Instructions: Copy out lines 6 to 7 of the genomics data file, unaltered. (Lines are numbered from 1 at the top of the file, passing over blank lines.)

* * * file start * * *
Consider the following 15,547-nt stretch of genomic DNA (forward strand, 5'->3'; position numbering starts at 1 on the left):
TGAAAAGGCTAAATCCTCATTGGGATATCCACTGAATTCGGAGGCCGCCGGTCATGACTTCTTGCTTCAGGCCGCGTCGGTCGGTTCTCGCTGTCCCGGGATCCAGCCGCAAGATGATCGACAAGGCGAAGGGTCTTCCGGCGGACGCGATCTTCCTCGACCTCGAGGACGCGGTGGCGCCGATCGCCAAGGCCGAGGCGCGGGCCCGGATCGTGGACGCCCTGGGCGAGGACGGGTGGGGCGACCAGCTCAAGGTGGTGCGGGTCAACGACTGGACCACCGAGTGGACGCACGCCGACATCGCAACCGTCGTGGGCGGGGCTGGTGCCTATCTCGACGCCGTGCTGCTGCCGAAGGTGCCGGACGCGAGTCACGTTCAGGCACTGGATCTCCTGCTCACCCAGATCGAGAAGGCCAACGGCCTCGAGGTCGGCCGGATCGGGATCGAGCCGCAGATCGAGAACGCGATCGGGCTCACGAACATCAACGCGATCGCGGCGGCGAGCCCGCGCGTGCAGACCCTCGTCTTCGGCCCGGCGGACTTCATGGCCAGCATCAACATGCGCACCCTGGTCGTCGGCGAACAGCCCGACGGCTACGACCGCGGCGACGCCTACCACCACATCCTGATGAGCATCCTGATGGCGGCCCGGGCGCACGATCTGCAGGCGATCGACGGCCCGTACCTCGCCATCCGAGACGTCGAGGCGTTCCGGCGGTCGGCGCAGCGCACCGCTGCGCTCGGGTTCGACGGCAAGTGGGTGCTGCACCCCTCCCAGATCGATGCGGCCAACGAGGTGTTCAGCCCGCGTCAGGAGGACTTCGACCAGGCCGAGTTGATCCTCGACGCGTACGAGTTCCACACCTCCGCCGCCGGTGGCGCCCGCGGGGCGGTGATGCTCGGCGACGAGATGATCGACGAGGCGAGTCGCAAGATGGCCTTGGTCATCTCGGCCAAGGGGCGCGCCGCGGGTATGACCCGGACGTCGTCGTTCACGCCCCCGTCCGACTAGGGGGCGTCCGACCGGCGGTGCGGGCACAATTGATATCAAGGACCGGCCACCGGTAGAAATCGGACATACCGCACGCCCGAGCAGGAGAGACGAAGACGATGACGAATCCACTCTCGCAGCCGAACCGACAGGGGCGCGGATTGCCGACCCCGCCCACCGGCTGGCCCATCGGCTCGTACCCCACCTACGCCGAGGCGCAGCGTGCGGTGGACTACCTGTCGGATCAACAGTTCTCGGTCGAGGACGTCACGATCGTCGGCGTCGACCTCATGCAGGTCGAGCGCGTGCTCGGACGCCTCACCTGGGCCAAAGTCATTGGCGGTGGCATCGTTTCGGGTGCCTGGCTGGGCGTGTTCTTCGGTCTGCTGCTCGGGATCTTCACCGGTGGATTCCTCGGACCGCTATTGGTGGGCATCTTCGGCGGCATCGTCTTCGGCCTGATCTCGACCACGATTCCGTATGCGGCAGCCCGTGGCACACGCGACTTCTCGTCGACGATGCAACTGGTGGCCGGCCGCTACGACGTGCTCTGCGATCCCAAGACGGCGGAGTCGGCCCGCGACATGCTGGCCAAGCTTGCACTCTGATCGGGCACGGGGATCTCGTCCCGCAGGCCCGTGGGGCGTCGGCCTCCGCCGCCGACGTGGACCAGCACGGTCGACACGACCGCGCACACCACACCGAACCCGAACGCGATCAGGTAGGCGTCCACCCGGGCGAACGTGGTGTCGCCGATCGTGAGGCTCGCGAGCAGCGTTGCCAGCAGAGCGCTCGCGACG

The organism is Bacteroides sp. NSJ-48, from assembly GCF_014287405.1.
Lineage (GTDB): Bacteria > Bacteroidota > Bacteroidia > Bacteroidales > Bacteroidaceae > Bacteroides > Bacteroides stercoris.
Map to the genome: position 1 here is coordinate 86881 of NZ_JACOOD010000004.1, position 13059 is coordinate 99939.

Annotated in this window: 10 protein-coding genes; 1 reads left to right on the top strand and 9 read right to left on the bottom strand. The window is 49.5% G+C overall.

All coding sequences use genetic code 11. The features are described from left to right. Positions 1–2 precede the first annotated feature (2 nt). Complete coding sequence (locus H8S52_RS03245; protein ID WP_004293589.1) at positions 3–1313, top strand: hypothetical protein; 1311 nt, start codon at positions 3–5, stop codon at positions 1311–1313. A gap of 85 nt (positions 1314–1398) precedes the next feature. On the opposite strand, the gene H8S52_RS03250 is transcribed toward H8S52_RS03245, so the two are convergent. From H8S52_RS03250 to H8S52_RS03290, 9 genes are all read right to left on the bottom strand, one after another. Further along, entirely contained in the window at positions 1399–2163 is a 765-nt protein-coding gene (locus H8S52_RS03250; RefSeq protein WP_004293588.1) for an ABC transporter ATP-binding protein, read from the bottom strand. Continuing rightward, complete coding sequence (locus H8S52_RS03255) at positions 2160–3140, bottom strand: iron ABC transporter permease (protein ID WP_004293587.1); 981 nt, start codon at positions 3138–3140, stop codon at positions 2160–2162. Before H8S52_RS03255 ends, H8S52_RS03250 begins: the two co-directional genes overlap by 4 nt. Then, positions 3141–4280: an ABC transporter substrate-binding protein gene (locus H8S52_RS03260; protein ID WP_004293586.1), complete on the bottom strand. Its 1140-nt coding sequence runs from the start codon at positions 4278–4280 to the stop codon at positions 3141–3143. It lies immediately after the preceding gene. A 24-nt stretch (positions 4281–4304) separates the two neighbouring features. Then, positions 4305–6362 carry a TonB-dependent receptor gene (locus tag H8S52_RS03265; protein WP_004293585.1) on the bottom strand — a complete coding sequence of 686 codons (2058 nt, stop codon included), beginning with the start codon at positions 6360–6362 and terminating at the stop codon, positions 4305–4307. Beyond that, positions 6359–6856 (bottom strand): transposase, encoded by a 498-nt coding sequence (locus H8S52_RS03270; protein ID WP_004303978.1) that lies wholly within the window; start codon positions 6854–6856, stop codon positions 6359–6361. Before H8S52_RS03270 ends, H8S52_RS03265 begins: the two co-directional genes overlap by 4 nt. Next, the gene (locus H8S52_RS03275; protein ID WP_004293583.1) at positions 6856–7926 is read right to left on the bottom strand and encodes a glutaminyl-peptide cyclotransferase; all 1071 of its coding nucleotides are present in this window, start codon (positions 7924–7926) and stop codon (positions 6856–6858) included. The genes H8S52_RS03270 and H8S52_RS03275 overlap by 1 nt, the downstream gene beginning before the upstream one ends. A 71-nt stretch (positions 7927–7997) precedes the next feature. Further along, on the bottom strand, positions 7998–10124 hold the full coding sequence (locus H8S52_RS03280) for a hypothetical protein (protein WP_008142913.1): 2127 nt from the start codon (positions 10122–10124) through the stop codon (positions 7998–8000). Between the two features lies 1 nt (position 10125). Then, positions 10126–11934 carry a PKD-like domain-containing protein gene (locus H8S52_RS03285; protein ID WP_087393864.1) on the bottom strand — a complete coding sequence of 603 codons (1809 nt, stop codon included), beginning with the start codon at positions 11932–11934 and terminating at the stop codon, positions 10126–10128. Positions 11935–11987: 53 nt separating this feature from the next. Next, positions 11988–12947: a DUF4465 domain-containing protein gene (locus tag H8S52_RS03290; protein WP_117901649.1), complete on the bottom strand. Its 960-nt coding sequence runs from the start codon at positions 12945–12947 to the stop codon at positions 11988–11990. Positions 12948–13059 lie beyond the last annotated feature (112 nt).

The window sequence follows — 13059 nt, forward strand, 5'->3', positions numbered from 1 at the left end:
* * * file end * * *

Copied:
Annotated in this window: 10 protein-coding genes; 1 reads left to right on the top strand and 9 read right to left on the bottom strand. The window is 49.5% G+C overall.

All coding sequences use genetic code 11. The features are described from left to right. Positions 1–2 precede the first annotated feature (2 nt). Complete coding sequence (locus H8S52_RS03245; protein ID WP_004293589.1) at positions 3–1313, top strand: hypothetical protein; 1311 nt, start codon at positions 3–5, stop codon at positions 1311–1313. A gap of 85 nt (positions 1314–1398) precedes the next feature. On the opposite strand, the gene H8S52_RS03250 is transcribed toward H8S52_RS03245, so the two are convergent. From H8S52_RS03250 to H8S52_RS03290, 9 genes are all read right to left on the bottom strand, one after another. Further along, entirely contained in the window at positions 1399–2163 is a 765-nt protein-coding gene (locus H8S52_RS03250; RefSeq protein WP_004293588.1) for an ABC transporter ATP-binding protein, read from the bottom strand. Continuing rightward, complete coding sequence (locus H8S52_RS03255) at positions 2160–3140, bottom strand: iron ABC transporter permease (protein ID WP_004293587.1); 981 nt, start codon at positions 3138–3140, stop codon at positions 2160–2162. Before H8S52_RS03255 ends, H8S52_RS03250 begins: the two co-directional genes overlap by 4 nt. Then, positions 3141–4280: an ABC transporter substrate-binding protein gene (locus H8S52_RS03260; protein ID WP_004293586.1), complete on the bottom strand. Its 1140-nt coding sequence runs from the start codon at positions 4278–4280 to the stop codon at positions 3141–3143. It lies immediately after the preceding gene. A 24-nt stretch (positions 4281–4304) separates the two neighbouring features. Then, positions 4305–6362 carry a TonB-dependent receptor gene (locus tag H8S52_RS03265; protein WP_004293585.1) on the bottom strand — a complete coding sequence of 686 codons (2058 nt, stop codon included), beginning with the start codon at positions 6360–6362 and terminating at the stop codon, positions 4305–4307. Beyond that, positions 6359–6856 (bottom strand): transposase, encoded by a 498-nt coding sequence (locus H8S52_RS03270; protein ID WP_004303978.1) that lies wholly within the window; start codon positions 6854–6856, stop codon positions 6359–6361. Before H8S52_RS03270 ends, H8S52_RS03265 begins: the two co-directional genes overlap by 4 nt. Next, the gene (locus H8S52_RS03275; protein ID WP_004293583.1) at positions 6856–7926 is read right to left on the bottom strand and encodes a glutaminyl-peptide cyclotransferase; all 1071 of its coding nucleotides are present in this window, start codon (positions 7924–7926) and stop codon (positions 6856–6858) included. The genes H8S52_RS03270 and H8S52_RS03275 overlap by 1 nt, the downstream gene beginning before the upstream one ends. A 71-nt stretch (positions 7927–7997) precedes the next feature. Further along, on the bottom strand, positions 7998–10124 hold the full coding sequence (locus H8S52_RS03280) for a hypothetical protein (protein WP_008142913.1): 2127 nt from the start codon (positions 10122–10124) through the stop codon (positions 7998–8000). Between the two features lies 1 nt (position 10125). Then, positions 10126–11934 carry a PKD-like domain-containing protein gene (locus H8S52_RS03285; protein ID WP_087393864.1) on the bottom strand — a complete coding sequence of 603 codons (1809 nt, stop codon included), beginning with the start codon at positions 11932–11934 and terminating at the stop codon, positions 10126–10128. Positions 11935–11987: 53 nt separating this feature from the next. Next, positions 11988–12947: a DUF4465 domain-containing protein gene (locus tag H8S52_RS03290; protein WP_117901649.1), complete on the bottom strand. Its 960-nt coding sequence runs from the start codon at positions 12945–12947 to the stop codon at positions 11988–11990. Positions 12948–13059 lie beyond the last annotated feature (112 nt).